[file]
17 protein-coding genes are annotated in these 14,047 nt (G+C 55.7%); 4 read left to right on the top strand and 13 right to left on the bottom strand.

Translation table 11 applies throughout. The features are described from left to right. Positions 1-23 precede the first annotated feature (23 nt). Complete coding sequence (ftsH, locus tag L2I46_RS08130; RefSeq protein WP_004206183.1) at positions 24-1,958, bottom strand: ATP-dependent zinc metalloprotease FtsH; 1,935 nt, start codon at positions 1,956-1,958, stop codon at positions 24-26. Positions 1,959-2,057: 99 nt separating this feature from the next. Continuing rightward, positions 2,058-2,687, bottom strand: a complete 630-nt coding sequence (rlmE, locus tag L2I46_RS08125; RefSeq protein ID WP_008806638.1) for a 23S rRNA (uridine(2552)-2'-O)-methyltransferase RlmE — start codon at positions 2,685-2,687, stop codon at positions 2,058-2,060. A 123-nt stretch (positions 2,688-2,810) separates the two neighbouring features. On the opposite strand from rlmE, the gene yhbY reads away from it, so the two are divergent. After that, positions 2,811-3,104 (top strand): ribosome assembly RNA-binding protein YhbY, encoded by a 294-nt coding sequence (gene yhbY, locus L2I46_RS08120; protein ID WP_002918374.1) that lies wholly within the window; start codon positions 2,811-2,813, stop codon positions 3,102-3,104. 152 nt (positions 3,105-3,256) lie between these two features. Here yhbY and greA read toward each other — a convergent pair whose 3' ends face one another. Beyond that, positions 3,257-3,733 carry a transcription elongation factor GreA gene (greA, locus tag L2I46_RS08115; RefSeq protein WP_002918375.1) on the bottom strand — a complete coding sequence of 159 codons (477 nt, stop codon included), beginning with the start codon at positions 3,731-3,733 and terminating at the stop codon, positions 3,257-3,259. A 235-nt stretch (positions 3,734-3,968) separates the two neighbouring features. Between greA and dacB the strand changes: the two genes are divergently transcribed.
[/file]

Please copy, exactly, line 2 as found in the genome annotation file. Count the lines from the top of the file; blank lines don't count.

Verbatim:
Translation table 11 applies throughout. The features are described from left to right. Positions 1-23 precede the first annotated feature (23 nt). Complete coding sequence (ftsH, locus tag L2I46_RS08130; RefSeq protein WP_004206183.1) at positions 24-1,958, bottom strand: ATP-dependent zinc metalloprotease FtsH; 1,935 nt, start codon at positions 1,956-1,958, stop codon at positions 24-26. Positions 1,959-2,057: 99 nt separating this feature from the next. Continuing rightward, positions 2,058-2,687, bottom strand: a complete 630-nt coding sequence (rlmE, locus tag L2I46_RS08125; RefSeq protein ID WP_008806638.1) for a 23S rRNA (uridine(2552)-2'-O)-methyltransferase RlmE — start codon at positions 2,685-2,687, stop codon at positions 2,058-2,060. A 123-nt stretch (positions 2,688-2,810) separates the two neighbouring features. On the opposite strand from rlmE, the gene yhbY reads away from it, so the two are divergent. After that, positions 2,811-3,104 (top strand): ribosome assembly RNA-binding protein YhbY, encoded by a 294-nt coding sequence (gene yhbY, locus L2I46_RS08120; protein ID WP_002918374.1) that lies wholly within the window; start codon positions 2,811-2,813, stop codon positions 3,102-3,104. 152 nt (positions 3,105-3,256) lie between these two features. Here yhbY and greA read toward each other — a convergent pair whose 3' ends face one another. Beyond that, positions 3,257-3,733 carry a transcription elongation factor GreA gene (greA, locus tag L2I46_RS08115; RefSeq protein WP_002918375.1) on the bottom strand — a complete coding sequence of 159 codons (477 nt, stop codon included), beginning with the start codon at positions 3,731-3,733 and terminating at the stop codon, positions 3,257-3,259. A 235-nt stretch (positions 3,734-3,968) separates the two neighbouring features. Between greA and dacB the strand changes: the two genes are divergently transcribed.